It won’t be long before Peter Cottontail invades our homes with baskets full of annoying fake grass, hollow chocolate, malted robin’s eggs, and those horrible Peeps. Give me jelly beans and peanut butter eggs. As frightful as it is to know that a possibly oversized rabbit with magical powers is doing a B and E at the home of every child in the neighborhood, it’s even scarier to think of the food poisoning possibilities from tepid boiled eggs.

The boys and I will boil and decorate eggs while watching a little Easter Beagle and refrigerate our masterpieces as soon as the dye dries. We don’t play around with that. I’m going to eat the eggs one way or another, and I’m not risking a bacteria outbreak. The rabbit is crafty enough to find them and hide them for us. Be sure to count them before you go to bed. It’s bad to “think” you retrieved all of the incredible edibles and then have the dog discover a rancid, neglected oval with a scribbled name on a marbled finish. He will bite it. And you will regret it.

One of my favorite post-Easter meals I learned from dear old mom. It’s a simple ham and egg pie perfect for that last April cool snap we always endure. I hope you enjoy it as much as I do. Leftover ham, leftover eggs, I’m a recycling machine.

The portions do not matter. Choose a baking dish that supports your leftovers for two layers.

Leftover ham, torn or sliced
Leftover boiled eggs, sliced
2 frozen pie crusts, thawed and sliced into inch-wide strips
1 teaspoon sugar
¼ cup milk
1 raw egg, beaten
Salt and pepper to taste

This is one of the few recipes I’ve put in here that does not begin with a roux. Preheat oven to 350 degrees. In a deep casserole dish layer the ham and sliced eggs. Add milk, salt and pepper (heavy on the pepper). Layer the first pie crust in a lattice fashion.

Next, layer eggs, ham and another lattice crust. Brush the lattice with the egg and sprinkle on the sugar.

Bake in the oven for 20-30 minutes, or until the pie crust is golden brown. The crust is the only thing that isn’t cooked, so it gets all the attention. Serve piping hot with love. Turnip greens with rabbit fricassee are nice suggestions for accompanying dishes, but I think this one can stand alone as a single dish entrée.

How do you boil them?

I spent years boiling the crap out of my eggs with mixed results. Nowadays I get much better results with consistent yolks that don’t edged their way to the side of the white yielding an impossible to stuff egg. And this is easier because you don’t have to babysit them as much.

In a large pot or saucepan cover eggs with water. Add a ¼ teaspoon of salt for a dozen eggs. Bring to a boil. Cover, remove from heat, and let them sit for 15 minutes. Cool the eggs in cold water. Easy cheesy.

I’m tickled when they are pickled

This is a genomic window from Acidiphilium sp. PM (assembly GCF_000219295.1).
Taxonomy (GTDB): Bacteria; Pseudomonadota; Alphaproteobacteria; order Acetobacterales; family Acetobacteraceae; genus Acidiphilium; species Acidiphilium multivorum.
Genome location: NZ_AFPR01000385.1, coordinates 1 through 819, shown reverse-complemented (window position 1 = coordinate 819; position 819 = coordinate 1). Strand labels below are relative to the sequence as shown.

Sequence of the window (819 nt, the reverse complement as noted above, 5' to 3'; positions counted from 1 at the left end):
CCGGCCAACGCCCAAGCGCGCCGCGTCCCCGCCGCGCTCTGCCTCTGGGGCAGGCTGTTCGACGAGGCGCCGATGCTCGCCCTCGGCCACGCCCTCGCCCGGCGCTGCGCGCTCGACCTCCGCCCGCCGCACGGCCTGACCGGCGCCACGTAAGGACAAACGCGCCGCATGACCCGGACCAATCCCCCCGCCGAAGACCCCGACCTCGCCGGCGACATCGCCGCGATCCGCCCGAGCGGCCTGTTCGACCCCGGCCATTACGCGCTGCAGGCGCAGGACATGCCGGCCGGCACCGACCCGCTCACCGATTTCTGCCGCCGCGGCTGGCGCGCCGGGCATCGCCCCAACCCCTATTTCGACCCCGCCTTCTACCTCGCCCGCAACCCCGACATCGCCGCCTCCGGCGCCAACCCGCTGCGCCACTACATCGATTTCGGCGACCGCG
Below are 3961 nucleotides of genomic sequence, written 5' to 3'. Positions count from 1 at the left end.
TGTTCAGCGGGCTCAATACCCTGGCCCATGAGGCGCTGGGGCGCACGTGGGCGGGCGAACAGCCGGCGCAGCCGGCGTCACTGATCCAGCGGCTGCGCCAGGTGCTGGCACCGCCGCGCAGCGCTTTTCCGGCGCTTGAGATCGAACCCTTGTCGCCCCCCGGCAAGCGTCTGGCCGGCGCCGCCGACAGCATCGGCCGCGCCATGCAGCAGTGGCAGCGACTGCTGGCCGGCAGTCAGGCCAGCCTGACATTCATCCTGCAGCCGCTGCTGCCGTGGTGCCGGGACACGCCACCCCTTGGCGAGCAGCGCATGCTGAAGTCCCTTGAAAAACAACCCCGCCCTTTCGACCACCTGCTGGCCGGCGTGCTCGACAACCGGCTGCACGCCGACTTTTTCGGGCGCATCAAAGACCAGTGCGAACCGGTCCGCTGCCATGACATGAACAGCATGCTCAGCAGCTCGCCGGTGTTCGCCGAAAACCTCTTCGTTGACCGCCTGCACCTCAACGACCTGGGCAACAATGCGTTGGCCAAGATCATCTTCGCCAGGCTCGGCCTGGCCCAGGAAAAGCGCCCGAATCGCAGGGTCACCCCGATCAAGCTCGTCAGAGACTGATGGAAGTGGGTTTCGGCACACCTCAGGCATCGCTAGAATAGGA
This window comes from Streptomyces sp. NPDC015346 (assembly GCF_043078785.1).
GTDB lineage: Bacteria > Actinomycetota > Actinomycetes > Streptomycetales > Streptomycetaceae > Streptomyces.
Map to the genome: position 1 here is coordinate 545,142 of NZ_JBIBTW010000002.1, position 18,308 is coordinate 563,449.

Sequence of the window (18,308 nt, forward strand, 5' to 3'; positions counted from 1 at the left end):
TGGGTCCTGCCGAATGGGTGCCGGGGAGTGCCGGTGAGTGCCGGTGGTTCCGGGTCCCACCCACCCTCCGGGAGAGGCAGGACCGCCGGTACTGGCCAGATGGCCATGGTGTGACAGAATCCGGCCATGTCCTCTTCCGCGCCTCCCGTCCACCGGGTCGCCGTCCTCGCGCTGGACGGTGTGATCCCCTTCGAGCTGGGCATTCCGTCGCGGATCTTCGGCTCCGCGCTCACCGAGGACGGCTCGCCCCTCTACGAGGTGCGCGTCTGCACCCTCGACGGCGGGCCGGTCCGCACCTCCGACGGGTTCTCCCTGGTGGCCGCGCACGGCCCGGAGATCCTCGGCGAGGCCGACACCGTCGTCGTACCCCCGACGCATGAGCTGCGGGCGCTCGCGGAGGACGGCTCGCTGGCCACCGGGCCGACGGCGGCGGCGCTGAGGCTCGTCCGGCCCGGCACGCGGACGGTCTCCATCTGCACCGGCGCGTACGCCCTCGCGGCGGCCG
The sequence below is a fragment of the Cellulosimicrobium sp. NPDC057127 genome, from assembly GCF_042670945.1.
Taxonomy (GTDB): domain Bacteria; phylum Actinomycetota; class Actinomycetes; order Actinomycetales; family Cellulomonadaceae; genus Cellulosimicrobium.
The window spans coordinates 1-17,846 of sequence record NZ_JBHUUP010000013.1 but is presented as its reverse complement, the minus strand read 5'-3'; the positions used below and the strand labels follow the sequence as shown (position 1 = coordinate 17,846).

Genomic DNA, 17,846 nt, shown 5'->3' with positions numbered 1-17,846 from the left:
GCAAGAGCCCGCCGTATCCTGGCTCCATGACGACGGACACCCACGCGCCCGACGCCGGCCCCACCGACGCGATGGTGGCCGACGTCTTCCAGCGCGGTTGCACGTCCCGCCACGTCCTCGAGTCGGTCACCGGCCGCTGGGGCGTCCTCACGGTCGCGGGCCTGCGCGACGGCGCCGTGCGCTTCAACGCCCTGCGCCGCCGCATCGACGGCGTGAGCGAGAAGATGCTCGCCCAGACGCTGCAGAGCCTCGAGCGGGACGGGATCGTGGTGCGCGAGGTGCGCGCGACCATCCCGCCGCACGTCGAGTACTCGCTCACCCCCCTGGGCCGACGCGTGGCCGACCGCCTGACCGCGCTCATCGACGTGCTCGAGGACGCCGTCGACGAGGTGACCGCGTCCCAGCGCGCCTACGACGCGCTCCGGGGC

A lot of you will turn your nose up to a pickled egg. You think they are an inferior method of protein consumption, but I am here to shout from the rooftops that pickled may be my favorite way to eat an egg. It isn’t just a gas station delicacy anymore. There are as many pickled egg options as there are Bubba Gump shrimp dishes. I love mine with onions and garlic so I’m pickling more than just eggs. Make sure your jars are sterilized and these things will last a while, that is if you can keep your hands off them.

1 dozen eggs, boiled (see above)
1 quart white vinegar
2 white onions, sliced into rings
6 peeled cloves of garlic
2 raw cayenne peppers, preferably from your garden
1 teaspoon peppercorns

Place the peeled boiled eggs in jar(s).

In a medium saucepan combine vinegar, onion, garlic, cayenne peppers and peppercorns. Boil over medium-high heat for 7 minutes. Remove from heat and allow it to cool a bit. Remove cayenne peppers if desired. Pour mixture evenly over eggs.

Seal the jars and refrigerate for at least a week. Some say longer.

If making small batches as with Mason jars, you may chop up the cayenne peppers and add to the individual jars, making some hot, some not. Don’t forget to label the hot ones. What a great gift idea. I’m sure the ladies would have fun dressing the jars up, but don’t bother with mine. It’ll be open in minutes. I would shy away from sticking these in someone’s Easter basket, but this is a gift that can be given to fans of low brow cooking any time of the year.

Don’t forget to eat the onions and garlic. They make your breath smell great. Try substituting whole peeled pearl onions for the regular sliced white. Want to know how to make the eggs pink? Beet juice is the key. You still have to have the vinegar, but the beet juice also gives the recipe a bit of sweetness. Have fun with it. Share your ideas. Maybe a little cumin for a Mexican flavor is in order. I’ll let you know how those turn out.